Should the Patriots Sign Cornerback Sean Smith?

Is Dolphins cornerback Sean Smith worth his free-agent price tag? (Photo: US Presswire)

NEPD Editor: Matthew Jones

According to Jason Cole of Yahoo Sports, the Patriots are currently among the suitors reportedly making a push for Miami Dolphins free agent cornerback Sean Smith; other teams Cole reports have shown interest in Smith include the Tampa Bay Buccaneers and Arizona Cardinals, while ESPN 980 Washington’s Chris Russell believes that the Redskins are interested as well. All in all, there should be no shortage of teams in pursuit of Smith, a 6’3”, 25 year-old boundary cornerback.

So does the signing make sense for New England? Read on to find out.

According to ProFootballFocus, Smith was on the field for 1,068 snaps in 2012, with reasonably impressive coverage statistics; he limited opposing wide receivers to 62/113 receiving (54.9%) for 732 yards, six touchdowns, and two interceptions, while defending eight passes for an 85.1 quarterback rating against. He averaged 5.5 coverage snaps between targets, 1.17 yards per coverage snap, and 10.1 coverage snaps between catches allowed, suggesting he is slightly above average in comparison to the rest of the league.

Smith’s coverage statistics are more noteworthy in comparison to Aqib Talib, who, during his tenure with New England, was targeted once every 5.3 coverage snaps, allowed an average of 1.74 yards per coverage snap, and a catch on every eight snaps in coverage. All three of those figures would rank him near the bottom of the league, and his statistics with the Tampa Bay Buccaneers are even less attractive. So, given Talib’s durability concerns, off-the-field issues, and level of play, it would make more sense to sign Smith if forced to choose.

However, it’s also important to note that Smith has never played like an elite cornerback, but will likely command a long-term contract which will pay him like one thanks to his reputation and his physical tools. While Pro Football Focus’ new “Performance Based Value” metric suggests that Smith’s play was worth $1.6 million in 2012, he is likely to earn significantly more in free agency. NFL Network’s Ian Rapoport claimed that Smith is “maybe the most coveted name” on the market, while ESPN’s Adam Schefter reported that Smith will eventually earn a contract which will pay him between $7 and $7.5 million per season on the market.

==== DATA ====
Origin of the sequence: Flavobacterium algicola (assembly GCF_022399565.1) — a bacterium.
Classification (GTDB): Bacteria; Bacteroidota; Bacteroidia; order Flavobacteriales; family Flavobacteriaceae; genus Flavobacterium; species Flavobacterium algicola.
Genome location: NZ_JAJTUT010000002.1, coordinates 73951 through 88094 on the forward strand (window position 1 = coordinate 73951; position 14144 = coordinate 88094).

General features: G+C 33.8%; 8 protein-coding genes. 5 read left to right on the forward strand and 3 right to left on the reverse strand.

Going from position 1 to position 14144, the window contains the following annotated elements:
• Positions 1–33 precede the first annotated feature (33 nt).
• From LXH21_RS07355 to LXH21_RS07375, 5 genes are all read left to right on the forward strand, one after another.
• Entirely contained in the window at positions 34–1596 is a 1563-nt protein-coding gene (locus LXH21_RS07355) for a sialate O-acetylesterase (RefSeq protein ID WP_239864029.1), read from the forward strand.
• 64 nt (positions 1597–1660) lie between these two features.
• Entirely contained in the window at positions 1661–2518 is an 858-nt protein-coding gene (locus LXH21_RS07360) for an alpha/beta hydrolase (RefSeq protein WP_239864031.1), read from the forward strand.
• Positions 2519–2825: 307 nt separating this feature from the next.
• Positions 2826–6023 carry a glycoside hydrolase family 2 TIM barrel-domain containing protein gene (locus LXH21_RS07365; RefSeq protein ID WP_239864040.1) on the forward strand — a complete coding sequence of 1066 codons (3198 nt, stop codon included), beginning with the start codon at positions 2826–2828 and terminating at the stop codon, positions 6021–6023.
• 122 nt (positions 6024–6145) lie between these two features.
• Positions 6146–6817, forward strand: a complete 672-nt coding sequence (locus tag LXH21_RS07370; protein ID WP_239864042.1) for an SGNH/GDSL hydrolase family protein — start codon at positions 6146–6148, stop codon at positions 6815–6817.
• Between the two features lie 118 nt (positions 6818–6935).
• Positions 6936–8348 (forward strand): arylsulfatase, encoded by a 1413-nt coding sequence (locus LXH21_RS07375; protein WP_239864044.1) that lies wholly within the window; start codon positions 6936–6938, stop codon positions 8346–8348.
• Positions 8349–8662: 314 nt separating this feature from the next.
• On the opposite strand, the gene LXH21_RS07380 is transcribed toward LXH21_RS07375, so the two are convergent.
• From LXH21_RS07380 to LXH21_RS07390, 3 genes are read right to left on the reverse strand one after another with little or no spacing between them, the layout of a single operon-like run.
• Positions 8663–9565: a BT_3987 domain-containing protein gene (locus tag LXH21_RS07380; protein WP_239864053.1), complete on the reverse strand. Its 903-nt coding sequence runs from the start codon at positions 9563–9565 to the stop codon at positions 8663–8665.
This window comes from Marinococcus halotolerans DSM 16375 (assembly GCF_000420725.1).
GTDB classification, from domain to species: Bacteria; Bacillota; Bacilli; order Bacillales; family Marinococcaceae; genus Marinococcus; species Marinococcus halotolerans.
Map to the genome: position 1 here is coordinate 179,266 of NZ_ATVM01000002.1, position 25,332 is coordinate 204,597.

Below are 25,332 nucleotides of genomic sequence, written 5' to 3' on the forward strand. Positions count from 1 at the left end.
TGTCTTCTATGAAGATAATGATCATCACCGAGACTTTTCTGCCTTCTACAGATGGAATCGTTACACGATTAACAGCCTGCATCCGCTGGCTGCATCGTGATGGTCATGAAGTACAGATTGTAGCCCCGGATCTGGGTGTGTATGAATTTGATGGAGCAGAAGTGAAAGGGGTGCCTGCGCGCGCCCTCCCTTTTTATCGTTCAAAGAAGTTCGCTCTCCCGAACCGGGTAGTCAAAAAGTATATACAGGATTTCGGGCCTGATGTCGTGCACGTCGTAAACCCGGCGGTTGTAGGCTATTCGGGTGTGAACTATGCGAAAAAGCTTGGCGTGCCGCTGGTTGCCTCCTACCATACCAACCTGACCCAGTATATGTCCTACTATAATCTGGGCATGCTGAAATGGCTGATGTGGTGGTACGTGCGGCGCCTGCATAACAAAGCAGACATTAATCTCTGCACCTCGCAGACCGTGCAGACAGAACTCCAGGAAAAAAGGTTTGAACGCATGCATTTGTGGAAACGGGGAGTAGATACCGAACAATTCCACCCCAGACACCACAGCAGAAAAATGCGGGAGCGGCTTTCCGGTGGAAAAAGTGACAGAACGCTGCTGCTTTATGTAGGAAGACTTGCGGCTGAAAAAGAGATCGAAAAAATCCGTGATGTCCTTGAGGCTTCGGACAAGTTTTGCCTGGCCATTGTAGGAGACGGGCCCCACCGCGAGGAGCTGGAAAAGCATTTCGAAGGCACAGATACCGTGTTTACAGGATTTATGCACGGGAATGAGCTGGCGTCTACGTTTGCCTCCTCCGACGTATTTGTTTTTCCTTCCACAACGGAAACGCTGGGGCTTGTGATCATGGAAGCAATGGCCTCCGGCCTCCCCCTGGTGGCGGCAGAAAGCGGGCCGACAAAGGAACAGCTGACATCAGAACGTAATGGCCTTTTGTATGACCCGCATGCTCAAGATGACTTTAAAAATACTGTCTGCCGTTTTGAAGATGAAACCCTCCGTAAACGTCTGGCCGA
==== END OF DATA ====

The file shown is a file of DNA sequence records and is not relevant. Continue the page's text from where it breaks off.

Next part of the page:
In short, New England will need to outbid Smith’s other suitors (and ultimately overpay him) in order to secure his services. The Patriots are understandably interested in adding to their stable of cornerbacks, but securing a left cornerback during the free agent period should not come at the expense of long-term financial flexibility through sound investments. Free agency is a period in which teams routinely part with too much money in order to sign a player, and are handcuffed financially in following years, which is why successful teams such as the Green Bay Packers, Indianapolis Colts, and Pittsburgh Steelers have historically refrained from bidding.

It makes some sense for New England to participate this year, as they are a Super Bowl contender with some money to spend and an inadequate amount of draft picks relative to the number of projected holes on their roster. However, the spending spree they are expected to begin as soon as the free agent period commences seems more characteristic of recently unsuccessful teams such as the Washington Redskins or Philadelphia Eagles than it resembles a sound strategy backed by basic principles of financial investments, such as diversification, risk management, and intensive data analysis.

Should the Patriots sign Smith, they would be accepting a substantial financial risk in order to do so, likely a four-year, $28 million deal or more with significant guaranteed money. As he has just one season under his belt in which he played with the consistency expected of a top option (although Vontae Davis was Miami’s left cornerback that season), New England would effectively be tying a large portion of their salary cap to a player whose production has historically failed to meet the amount of money they would be forced to invest in order to sign him.

While Smith would provide an upgrade to New England’s secondary, the Patriots could likely get similar results for significantly less money through the draft or through a less-coveted option on the market.

Tags: 2013 NFL Free Agency, NFL, Patriots, Sean Smith

12 Responses to “Should the Patriots Sign Cornerback Sean Smith?”

  1. cc says:

    Man, IMO just cut the crap. The team needs 3 thing’s & it needs 2 just go and get em!
    A top OT drafted 2 respectively replace Vollmer who is on injured borrowed time….
    A brute with a motor/complimentary piece on the line besides Big Vince DT/NT.
    & A real drafted DB added that is actual first round style talent, not second or third rate.

    Between, a 1st. A 2nd. & A 3rd rounder +using a next year pick added in… (esentially making it 2 first rounders OR 2 higher second rounders), and trading combo of Mallet, a Running Back,, Cunningham, and maybe another in for good measure …adding anotherthere is NO REASON for the Pats not too bring in 3 key needed pieces of TOP TIER DRAFTED TALENT.

  2. MaineMan says:

    Actually, I don’t think it makes sense for the Pats to sign Smith. I expect he’ll end up being far more expensive than Talib. I wasn’t thrilled with Talib’s overall play in 2012, but retaining him at the $4M-$5M range (if possible), AND picking up a lower-tier FA with some man-coverage and slot skills, AND drafting a guy like Jamar Taylor seems to make more sense.